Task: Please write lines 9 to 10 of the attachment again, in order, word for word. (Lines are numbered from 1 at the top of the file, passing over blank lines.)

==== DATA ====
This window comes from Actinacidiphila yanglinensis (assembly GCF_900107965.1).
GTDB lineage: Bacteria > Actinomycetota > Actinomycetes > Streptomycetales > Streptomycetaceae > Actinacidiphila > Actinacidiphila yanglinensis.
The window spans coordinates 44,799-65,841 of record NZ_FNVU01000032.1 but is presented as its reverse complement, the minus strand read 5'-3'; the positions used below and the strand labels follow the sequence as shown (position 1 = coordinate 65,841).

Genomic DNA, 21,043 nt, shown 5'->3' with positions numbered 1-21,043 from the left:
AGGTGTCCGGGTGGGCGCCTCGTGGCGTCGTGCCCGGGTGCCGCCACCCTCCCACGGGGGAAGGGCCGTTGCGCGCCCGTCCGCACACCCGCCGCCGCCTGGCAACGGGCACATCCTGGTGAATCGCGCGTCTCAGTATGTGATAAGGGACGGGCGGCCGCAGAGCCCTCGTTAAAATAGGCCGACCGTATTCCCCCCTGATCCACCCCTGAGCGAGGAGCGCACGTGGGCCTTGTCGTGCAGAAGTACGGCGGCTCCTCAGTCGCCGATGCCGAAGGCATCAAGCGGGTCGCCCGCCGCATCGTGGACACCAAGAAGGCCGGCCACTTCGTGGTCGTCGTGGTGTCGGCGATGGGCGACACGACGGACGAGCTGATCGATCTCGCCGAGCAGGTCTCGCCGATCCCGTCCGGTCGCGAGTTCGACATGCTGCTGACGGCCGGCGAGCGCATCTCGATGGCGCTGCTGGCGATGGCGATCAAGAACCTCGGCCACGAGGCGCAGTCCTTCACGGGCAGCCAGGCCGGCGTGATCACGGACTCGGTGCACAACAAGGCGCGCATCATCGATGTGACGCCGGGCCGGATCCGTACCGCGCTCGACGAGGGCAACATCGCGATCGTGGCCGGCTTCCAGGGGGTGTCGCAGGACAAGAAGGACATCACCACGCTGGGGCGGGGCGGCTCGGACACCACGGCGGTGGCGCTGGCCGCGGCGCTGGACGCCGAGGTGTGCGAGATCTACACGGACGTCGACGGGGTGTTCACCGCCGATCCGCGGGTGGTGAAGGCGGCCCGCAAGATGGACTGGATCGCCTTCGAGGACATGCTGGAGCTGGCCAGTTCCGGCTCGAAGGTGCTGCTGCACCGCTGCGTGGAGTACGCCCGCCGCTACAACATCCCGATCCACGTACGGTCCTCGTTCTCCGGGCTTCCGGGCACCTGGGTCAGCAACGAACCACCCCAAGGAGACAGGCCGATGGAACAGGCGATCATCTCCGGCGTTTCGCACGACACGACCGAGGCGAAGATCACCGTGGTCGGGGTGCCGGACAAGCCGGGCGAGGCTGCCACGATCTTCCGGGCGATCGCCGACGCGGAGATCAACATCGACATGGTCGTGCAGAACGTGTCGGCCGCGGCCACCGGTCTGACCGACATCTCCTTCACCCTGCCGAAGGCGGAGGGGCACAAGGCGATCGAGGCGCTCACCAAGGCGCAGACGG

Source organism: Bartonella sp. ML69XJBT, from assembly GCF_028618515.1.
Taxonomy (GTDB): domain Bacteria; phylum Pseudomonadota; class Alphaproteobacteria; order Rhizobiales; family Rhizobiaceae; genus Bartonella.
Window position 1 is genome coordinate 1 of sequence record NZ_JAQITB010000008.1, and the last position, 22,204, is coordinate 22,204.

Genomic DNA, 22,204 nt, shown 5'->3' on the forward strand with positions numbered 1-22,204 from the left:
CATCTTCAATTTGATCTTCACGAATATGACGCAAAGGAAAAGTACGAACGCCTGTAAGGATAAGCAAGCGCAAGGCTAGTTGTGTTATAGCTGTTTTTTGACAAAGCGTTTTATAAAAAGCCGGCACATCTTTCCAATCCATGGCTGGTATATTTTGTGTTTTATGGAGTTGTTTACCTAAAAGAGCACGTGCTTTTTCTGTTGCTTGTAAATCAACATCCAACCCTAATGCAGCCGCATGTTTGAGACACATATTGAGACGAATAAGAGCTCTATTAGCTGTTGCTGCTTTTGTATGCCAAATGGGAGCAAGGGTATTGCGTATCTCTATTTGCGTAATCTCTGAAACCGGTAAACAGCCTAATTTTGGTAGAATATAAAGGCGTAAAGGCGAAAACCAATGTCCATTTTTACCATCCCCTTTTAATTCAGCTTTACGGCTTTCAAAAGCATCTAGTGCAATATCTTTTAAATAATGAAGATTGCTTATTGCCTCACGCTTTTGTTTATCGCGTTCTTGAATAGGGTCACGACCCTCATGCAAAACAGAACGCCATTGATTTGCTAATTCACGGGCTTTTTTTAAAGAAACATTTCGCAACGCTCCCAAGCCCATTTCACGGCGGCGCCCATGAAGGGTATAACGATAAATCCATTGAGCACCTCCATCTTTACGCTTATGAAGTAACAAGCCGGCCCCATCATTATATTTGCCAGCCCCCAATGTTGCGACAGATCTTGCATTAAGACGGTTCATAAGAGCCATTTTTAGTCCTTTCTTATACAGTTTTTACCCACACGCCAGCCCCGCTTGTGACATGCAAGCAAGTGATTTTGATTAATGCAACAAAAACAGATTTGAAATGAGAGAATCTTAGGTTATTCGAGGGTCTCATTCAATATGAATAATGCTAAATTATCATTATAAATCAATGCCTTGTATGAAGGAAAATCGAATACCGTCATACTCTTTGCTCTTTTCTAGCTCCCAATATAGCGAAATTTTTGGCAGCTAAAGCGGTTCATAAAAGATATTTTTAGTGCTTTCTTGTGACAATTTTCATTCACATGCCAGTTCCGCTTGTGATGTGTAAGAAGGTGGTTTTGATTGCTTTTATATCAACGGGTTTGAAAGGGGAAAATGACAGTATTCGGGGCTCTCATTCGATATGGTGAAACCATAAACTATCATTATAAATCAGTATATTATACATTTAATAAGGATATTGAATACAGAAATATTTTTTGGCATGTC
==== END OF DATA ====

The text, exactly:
Genomic DNA, 22,204 nt, shown 5'->3' on the forward strand with positions numbered 1-22,204 from the left:
CATCTTCAATTTGATCTTCACGAATATGACGCAAAGGAAAAGTACGAACGCCTGTAAGGATAAGCAAGCGCAAGGCTAGTTGTGTTATAGCTGTTTTTTGACAAAGCGTTTTATAAAAAGCCGGCACATCTTTCCAATCCATGGCTGGTATATTTTGTGTTTTATGGAGTTGTTTACCTAAAAGAGCACGTGCTTTTTCTGTTGCTTGTAAATCAACATCCAACCCTAATGCAGCCGCATGTTTGAGACACATATTGAGACGAATAAGAGCTCTATTAGCTGTTGCTGCTTTTGTATGCCAAATGGGAGCAAGGGTATTGCGTATCTCTATTTGCGTAATCTCTGAAACCGGTAAACAGCCTAATTTTGGTAGAATATAAAGGCGTAAAGGCGAAAACCAATGTCCATTTTTACCATCCCCTTTTAATTCAGCTTTACGGCTTTCAAAAGCATCTAGTGCAATATCTTTTAAATAATGAAGATTGCTTATTGCCTCACGCTTTTGTTTATCGCGTTCTTGAATAGGGTCACGACCCTCATGCAAAACAGAACGCCATTGATTTGCTAATTCACGGGCTTTTTTTAAAGAAACATTTCGCAACGCTCCCAAGCCCATTTCACGGCGGCGCCCATGAAGGGTATAACGATAAATCCATTGAGCACCTCCATCTTTACGCTTATGAAGTAACAAGCCGGCCCCATCATTATATTTGCCAGCCCCCAATGTTGCGACAGATCTTGCATTAAGACGGTTCATAAGAGCCATTTTTAGTCCTTTCTTATACAGTTTTTACCCACACGCCAGCCCCGCTTGTGACATGCAAGCAAGTGATTTTGATTAATGCAACAAAAACAGATTTGAAATGAGAGAATCTTAGGTTATTCGAGGGTCTCATTCAATATGAATAATGCTAAATTATCATTATAAATCAATGCCTTGTATGAAGGAAAATCGAATACCGTCATACTCTTTGCTCTTTTCTAGCTCCCAATATAGCGAAATTTTTGGCAGCTAAAGCGGTTCATAAAAGATATTTTTAGTGCTTTCTTGTGACAATTTTCATTCACATGCCAGTTCCGCTTGTGATGTGTAAGAAGGTGGTTTTGATTGCTTTTATATCAACGGGTTTGAAAGGGGAAAATGACAGTATTCGGGGCTCTCATTCGATATGGTGAAACCATAAACTATCATTATAAATCAGTATATTATACATTTAATAAGGATATTGAATACAGAAATATTTTTTGGCATGTC